I know that the tangent bundle $TS^2$ is stably trivial: if $\nu$ denotes the normal bundle of the embedding of $S^2$ in $\mathbb{R}^3$ as the unit sphere, then $\nu$ is a trivial line bundle. But then the sum of these is trivial, since it just gives the restriction of the tangent bundle on $\mathbb{R}^3$. If I wanted, I could just tack on an extra trivial line bundle to have $TS^2 \oplus \varepsilon^2 \cong \varepsilon^4$.

Now $S^2 \cong \mathbb{CP}^1$ is also a complex manifold, so $TS^2$ is a complex line bundle. If this complex bundle were stably trivial, then the product theorem for Chern classes would yield that the total Chern class of $TS^2$ is trivial. However, $$c(TS^2) = 1 + c_1(TS^2) = 1+e(TS^2)$$ where the Euler class $e(TS^2)$ is twice a generator of $H^2(S^2) \cong \mathbb{Z}$, a contradiction. Doesn't this now contradict the last line of the previous paragraph, since rank-$2k$ real trivial bundles are the same as rank $k$-complex trivial bundles?


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The difference between a rank $2k$ real bundle and a rank $k$ complex bundle is that in a complex bundle one is using $\mathbb C$ as the scalar field, whereas in a real bundle one is only using $\mathbb R$ as the scalar field.

Now let's suppose we are given a complex $n$-dimensonal bundle $E \mapsto X$.

It is true that if this bundle is trivial over $\mathbb C$, i.e. if there is a $\mathbb C$-linear isomorphism of bundles $E \mapsto X \times \mathbb C^n$ over $X$, then one immediately obtains an $\mathbb R$ linear isomorphism of bundles $E \mapsto X \times \mathbb R^{2n}$ over $X$: just restrict the scalar field from $\mathbb C$ to $\mathbb R$.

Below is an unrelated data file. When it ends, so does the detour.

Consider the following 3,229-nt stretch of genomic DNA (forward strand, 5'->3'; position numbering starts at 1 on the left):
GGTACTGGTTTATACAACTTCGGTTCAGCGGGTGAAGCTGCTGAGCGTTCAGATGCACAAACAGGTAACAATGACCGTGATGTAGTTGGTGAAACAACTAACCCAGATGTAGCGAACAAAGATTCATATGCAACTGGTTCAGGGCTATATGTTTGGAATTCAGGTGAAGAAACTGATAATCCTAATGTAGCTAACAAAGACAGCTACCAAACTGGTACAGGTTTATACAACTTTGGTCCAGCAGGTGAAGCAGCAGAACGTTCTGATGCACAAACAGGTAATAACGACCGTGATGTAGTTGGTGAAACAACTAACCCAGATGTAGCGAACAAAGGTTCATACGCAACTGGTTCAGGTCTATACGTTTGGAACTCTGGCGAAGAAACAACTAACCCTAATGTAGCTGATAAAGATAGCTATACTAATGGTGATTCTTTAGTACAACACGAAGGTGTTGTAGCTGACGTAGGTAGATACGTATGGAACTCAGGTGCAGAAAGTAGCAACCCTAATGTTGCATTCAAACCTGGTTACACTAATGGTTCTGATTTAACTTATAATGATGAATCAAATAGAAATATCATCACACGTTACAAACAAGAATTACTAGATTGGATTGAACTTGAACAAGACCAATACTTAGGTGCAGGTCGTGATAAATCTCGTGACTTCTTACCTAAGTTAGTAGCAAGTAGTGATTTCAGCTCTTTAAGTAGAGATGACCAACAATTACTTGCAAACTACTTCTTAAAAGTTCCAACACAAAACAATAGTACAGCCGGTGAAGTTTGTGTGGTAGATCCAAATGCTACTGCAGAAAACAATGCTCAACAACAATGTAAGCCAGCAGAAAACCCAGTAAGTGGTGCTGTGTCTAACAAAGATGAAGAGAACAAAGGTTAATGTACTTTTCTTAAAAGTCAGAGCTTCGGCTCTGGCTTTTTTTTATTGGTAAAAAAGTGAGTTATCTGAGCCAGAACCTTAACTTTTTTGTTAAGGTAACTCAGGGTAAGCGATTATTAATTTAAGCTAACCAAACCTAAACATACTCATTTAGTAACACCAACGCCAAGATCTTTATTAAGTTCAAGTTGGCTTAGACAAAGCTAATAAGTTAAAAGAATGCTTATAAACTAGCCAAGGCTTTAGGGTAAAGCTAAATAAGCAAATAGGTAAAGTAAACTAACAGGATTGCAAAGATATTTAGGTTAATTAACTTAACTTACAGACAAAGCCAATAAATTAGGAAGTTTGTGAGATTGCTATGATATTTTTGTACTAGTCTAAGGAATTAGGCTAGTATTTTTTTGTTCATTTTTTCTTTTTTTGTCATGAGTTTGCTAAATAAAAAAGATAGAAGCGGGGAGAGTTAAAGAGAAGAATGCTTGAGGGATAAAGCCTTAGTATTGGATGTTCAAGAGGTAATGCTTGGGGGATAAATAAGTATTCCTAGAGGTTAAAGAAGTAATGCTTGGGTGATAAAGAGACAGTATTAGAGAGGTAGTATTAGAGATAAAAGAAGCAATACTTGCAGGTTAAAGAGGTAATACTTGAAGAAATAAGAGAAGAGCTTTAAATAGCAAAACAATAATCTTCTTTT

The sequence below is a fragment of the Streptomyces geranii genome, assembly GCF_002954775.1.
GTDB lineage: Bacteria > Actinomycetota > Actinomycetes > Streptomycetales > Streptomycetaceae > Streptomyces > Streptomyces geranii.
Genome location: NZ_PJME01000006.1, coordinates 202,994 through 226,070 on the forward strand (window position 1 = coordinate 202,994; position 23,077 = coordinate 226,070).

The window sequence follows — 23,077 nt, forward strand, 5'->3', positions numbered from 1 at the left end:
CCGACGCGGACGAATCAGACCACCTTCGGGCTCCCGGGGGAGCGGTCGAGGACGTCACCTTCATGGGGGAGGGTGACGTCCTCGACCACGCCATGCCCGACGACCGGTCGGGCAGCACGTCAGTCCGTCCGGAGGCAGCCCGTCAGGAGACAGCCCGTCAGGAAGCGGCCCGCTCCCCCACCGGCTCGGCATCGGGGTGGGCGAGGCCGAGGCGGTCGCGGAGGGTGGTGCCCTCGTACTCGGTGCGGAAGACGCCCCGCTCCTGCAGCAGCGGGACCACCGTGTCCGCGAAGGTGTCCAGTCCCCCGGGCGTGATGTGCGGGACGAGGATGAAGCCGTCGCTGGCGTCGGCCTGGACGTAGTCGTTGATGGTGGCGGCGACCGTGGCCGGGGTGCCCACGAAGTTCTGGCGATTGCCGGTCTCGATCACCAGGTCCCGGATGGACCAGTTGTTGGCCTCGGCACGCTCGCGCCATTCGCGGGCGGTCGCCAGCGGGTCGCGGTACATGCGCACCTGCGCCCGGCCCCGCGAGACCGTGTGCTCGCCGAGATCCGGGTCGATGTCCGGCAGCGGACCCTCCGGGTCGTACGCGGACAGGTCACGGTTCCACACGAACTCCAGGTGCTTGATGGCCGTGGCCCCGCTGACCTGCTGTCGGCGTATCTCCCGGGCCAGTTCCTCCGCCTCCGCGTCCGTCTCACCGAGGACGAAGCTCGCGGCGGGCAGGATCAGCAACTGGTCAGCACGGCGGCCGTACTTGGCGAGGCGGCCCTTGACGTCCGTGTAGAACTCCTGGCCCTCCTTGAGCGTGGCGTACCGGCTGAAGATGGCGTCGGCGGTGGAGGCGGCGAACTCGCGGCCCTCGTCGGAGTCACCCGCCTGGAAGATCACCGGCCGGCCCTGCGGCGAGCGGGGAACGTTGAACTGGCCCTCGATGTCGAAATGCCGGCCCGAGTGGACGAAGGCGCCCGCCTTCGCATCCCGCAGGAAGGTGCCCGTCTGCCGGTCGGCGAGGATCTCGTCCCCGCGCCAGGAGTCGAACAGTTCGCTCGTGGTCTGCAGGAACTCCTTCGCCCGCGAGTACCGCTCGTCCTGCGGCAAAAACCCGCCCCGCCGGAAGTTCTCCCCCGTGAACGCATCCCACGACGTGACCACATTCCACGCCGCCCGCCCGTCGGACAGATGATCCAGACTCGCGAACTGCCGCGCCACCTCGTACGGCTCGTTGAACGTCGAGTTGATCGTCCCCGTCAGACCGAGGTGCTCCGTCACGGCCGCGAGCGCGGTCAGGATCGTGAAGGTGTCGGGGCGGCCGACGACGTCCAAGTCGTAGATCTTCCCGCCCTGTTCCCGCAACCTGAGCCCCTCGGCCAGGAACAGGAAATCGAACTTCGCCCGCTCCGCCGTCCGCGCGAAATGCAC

But the converse does not hold: if there is an $\mathbb R$ linear isomorphism of bundles $E \mapsto X \times \mathbb R^{2n}$ over $X$, you don't know how to extend this to a $\mathbb C$-linear isomorphism; roughly speaking, you don't know how to define multiplication by $i$ in $X \times \mathbb R^{2n}$ in such a way that makes the given map of bundles into a $\mathbb C$-linear isomorphism.

  • $\begingroup$ Ah I see. So even though on the top $TS^2$, $\varepsilon^2$, and $\varepsilon^4$ all have some pretty obvious complex structures, the identification $TS^2 \oplus \varepsilon^2 \cong \varepsilon^4$ doesn't respect those complex structures. I suppose the (real) isomorphism really does have to be mixing up $TS^2$ and the first factor of $\varepsilon^2$, while leaving the second factor of $\varepsilon^2$ totally untouched. $\endgroup$ Apr 9, 2020 at 21:13
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    $\begingroup$ In general if you try to use the Hermitian metric to split up a vector bundle into subbundles (which is what you are trying to do with your exact sequence) you are going to have a bad time if you expect it to give a holomorphic decomposition. $\endgroup$
    – Sempliner
    Apr 9, 2020 at 21:19

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